mental health Mandy Kloppers

How to Talk to Your Family About End-of-Life Planning

share facebook twitter pinterest

In this article, we’ll be sharing advice on how to talk to your family about end-of-life planning, to ensure that your wishes are honoured…

Whether you’ve been diagnosed with a potentially fatal illness, or you just want to get all your ducks in a row should your life end unexpectedly, you’ll want to make sure that your final wishes are honoured by your loved ones. Getting in contact with will solicitors can help you make important decisions on the future of your estate and how your close family will be provided for after you pass.


Talking to loved ones about end-of-life planning is not something anybody looks forward to and, in fact, something which many will put off for as long as possible. However, getting these conversations out of the way can avoid any unnecessary stress later down the line.


In this article, we’re going to share our advice for having ‘that’ conversation with children and grandchildren without causing any unnecessary distress.

Set the Scene


It’s vital that you do a little preparation ahead of this incredibly difficult conversation. Before gathering your loved ones, have a think about the information that you want to share. For instance, you should consider the kind of service that you want and the content of your will. Getting this straight in your mind will help you to stay focused during the talk.

Decide the Agenda


When asking to meet with your family or loved ones, give them a heads up regarding what the conversation will be about. Nobody likes to be ambushed and, if your family turn up expecting a cheerful evening, only to be told that the subject is anything but, they’re likely to feel wrong-footed and resistant to having the conversation.

Reassure Your Loved Ones


If you are simply planning ahead, rather than having been diagnosed with a terminal illness, it’s important to start by reassuring your family that this is the case. It’s natural for people to feel alarmed when somebody brings up the subject of their own demise so, it’s important to make this clear straight away so that nobody panics.

Find the Right Time and Place


Photo by Pyou93 from Pixabay

We all have busy lives, but this is not a conversation to be crammed into a lunch hour or during an afternoon when your son or daughter is due to pick the kids up from school. Choose a private location and a time when everybody involved will be able to focus on the conversation without distractions. While you’ve done your preparations and know what you want to say, you also need to factor in time for your loved ones to ask questions.

Ease into the Conversation


Once you’ve made the decision to have the conversation, you may be tempted to ‘get on with it’, however, you should avoid being too abrupt. Even if your family members have been forewarned regarding the topic, it can still be a shock if you just launch into it.


Instead, approach this in a circuitous way by, perhaps, mentioning another person’s funeral and what you thought about it. Easing into the conversation this way will make the situation a little more comfortable for everybody concerned and will open the door to frank and honest discussion.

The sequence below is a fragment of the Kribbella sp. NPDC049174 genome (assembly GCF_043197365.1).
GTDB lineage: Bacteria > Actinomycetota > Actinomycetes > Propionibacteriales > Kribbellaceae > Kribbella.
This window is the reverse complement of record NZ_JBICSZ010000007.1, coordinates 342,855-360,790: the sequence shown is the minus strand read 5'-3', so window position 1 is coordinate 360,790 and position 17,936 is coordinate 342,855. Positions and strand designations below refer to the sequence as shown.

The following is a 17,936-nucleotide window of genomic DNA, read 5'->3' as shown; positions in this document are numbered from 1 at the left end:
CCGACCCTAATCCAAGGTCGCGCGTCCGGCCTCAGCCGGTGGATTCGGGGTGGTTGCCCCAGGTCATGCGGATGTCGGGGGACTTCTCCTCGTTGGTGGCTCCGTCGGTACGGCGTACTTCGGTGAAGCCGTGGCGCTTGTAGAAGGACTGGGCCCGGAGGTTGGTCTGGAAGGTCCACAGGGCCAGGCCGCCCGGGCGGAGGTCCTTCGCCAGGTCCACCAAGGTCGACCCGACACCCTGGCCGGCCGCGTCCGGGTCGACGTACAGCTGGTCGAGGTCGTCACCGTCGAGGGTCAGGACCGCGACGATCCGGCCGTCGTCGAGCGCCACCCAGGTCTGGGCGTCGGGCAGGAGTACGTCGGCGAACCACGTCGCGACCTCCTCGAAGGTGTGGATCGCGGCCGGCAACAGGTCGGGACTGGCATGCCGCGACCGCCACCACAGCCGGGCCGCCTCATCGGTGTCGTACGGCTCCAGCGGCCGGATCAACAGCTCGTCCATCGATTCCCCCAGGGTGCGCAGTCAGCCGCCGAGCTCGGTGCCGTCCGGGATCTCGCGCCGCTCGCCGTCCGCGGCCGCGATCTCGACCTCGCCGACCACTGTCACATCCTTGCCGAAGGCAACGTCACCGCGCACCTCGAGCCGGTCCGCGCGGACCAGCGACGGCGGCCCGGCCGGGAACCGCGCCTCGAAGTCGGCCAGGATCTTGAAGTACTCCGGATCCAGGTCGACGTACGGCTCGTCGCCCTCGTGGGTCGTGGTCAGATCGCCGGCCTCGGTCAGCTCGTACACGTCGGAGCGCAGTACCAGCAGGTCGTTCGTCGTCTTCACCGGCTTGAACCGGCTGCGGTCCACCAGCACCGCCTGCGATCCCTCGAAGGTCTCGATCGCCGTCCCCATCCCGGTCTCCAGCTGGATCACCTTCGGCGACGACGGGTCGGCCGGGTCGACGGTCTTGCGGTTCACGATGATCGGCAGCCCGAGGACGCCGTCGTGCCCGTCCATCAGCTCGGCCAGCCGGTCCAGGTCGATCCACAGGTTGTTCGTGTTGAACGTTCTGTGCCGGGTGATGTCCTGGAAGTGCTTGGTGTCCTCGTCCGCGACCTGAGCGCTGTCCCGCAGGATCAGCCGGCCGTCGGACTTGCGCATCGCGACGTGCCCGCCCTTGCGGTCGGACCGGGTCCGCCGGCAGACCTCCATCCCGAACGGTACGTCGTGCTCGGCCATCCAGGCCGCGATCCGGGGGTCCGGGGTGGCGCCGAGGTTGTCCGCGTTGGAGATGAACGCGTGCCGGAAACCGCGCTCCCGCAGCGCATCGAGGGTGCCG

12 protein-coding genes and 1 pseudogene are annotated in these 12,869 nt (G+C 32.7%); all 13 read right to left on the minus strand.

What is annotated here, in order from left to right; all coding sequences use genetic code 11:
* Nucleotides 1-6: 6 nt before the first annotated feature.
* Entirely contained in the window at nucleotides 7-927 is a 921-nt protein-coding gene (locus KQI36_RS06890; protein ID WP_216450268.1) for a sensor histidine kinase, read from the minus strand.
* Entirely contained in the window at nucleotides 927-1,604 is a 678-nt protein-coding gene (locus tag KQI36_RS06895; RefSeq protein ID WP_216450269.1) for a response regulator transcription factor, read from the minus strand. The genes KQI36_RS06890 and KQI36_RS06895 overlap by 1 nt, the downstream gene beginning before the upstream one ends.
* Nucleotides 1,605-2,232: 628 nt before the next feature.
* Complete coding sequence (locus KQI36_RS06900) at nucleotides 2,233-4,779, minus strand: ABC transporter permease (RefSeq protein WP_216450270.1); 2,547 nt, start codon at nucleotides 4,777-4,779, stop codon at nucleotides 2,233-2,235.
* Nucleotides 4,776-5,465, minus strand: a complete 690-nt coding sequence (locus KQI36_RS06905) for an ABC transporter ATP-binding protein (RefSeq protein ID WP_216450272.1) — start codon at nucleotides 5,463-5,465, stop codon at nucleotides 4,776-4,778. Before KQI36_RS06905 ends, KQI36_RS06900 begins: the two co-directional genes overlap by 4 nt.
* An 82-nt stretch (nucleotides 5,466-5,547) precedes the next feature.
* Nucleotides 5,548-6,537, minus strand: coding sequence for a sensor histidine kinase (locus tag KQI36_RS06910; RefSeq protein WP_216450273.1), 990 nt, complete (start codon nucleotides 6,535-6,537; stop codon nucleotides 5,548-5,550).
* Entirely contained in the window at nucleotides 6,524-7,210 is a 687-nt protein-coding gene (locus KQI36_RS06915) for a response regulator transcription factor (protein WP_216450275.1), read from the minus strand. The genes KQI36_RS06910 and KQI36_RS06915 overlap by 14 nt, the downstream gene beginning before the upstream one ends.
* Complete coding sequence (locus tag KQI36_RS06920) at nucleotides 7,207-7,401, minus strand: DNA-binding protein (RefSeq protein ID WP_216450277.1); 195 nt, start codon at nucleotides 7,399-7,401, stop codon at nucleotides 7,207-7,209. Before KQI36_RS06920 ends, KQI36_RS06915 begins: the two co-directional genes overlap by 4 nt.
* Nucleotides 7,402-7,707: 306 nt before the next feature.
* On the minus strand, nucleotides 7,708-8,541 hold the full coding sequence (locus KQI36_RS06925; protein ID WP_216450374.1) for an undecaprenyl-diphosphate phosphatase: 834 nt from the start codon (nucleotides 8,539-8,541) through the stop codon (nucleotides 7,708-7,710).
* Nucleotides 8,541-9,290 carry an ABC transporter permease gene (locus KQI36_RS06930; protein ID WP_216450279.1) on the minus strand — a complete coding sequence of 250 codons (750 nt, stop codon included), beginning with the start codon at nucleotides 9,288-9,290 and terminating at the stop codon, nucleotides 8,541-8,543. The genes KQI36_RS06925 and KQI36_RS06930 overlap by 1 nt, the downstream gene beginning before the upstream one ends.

While this is your show and you may have spent a great deal of time thinking about it, it’s important to listen to your loved ones. Once you’ve initiated the conversation, they will undoubtedly have questions and concerns. Although the important thing is, of course, your intentions and wishes, the feelings and opinions of your loved ones are also valid. By listening and taking onboard comments from your family, you will automatically make them feel involved and invested in the process. Having said that, don’t be sucked into any arguments regarding the contents of your will – either make it clear that this is non-negotiable or inform loved ones that, should there be an issue, they can arrange a time to speak with you privately.

End on a High


Having this conversation won’t usually be the most fun evening that a family has ever had and can often cause anxiety to your loved ones. End by lightening things up by perhaps going out for lunch or playing a game together to restore the atmosphere once the tough stuff has been achieved. This is a good way of ‘normalising’ what is, of course, not an everyday type of conversation.

Ready to Approach Your Loved Ones About Your Will?

Picture5 5

Photo by Nile from Pixabay

While having this conversation with your loved ones is almost certainly not something that you will look forward to, it should give you some peace of mind once it’s over. As difficult as this topic is, it will allow you to make your wishes and intentions clear to all concerned so that they will be prepared when the time comes. As well as putting your mind at rest, this will also make things easier for your family at a time when grief may be clouding their judgment.


Featured Image:

Photo by Sabine van Erp from Pixabay






Mandy Kloppers
Author: Mandy Kloppers

Mandy is a qualified therapist who treats depression, anxiety, OCD, PTSD, trauma, and many other types of mental health issues. She provides online therapy around the world for those needing support and also provides relationship counselling.